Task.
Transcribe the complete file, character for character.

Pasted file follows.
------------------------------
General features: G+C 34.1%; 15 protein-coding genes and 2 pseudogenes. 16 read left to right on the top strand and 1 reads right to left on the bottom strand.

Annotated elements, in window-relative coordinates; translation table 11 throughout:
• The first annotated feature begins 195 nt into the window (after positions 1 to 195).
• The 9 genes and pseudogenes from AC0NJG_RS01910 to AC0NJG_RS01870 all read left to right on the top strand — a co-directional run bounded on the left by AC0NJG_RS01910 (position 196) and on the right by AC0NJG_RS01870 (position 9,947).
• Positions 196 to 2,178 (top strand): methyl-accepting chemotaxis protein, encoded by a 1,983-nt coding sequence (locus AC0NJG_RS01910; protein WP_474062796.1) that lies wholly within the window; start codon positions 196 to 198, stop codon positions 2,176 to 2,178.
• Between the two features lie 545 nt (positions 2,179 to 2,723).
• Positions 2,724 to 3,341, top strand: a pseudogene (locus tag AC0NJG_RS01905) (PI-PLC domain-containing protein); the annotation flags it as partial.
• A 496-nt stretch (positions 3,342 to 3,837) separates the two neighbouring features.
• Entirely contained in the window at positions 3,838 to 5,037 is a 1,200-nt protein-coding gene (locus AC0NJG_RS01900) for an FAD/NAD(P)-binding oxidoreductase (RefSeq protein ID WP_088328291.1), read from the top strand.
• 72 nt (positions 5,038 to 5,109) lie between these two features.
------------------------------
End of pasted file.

General features: G+C 34.1%; 15 protein-coding genes and 2 pseudogenes. 16 read left to right on the top strand and 1 reads right to left on the bottom strand.

Annotated elements, in window-relative coordinates; translation table 11 throughout:
• The first annotated feature begins 195 nt into the window (after positions 1 to 195).
• The 9 genes and pseudogenes from AC0NJG_RS01910 to AC0NJG_RS01870 all read left to right on the top strand — a co-directional run bounded on the left by AC0NJG_RS01910 (position 196) and on the right by AC0NJG_RS01870 (position 9,947).
• Positions 196 to 2,178 (top strand): methyl-accepting chemotaxis protein, encoded by a 1,983-nt coding sequence (locus AC0NJG_RS01910; protein WP_474062796.1) that lies wholly within the window; start codon positions 196 to 198, stop codon positions 2,176 to 2,178.
• Between the two features lie 545 nt (positions 2,179 to 2,723).
• Positions 2,724 to 3,341, top strand: a pseudogene (locus tag AC0NJG_RS01905) (PI-PLC domain-containing protein); the annotation flags it as partial.
• A 496-nt stretch (positions 3,342 to 3,837) separates the two neighbouring features.
• Entirely contained in the window at positions 3,838 to 5,037 is a 1,200-nt protein-coding gene (locus AC0NJG_RS01900) for an FAD/NAD(P)-binding oxidoreductase (RefSeq protein ID WP_088328291.1), read from the top strand.
• 72 nt (positions 5,038 to 5,109) lie between these two features.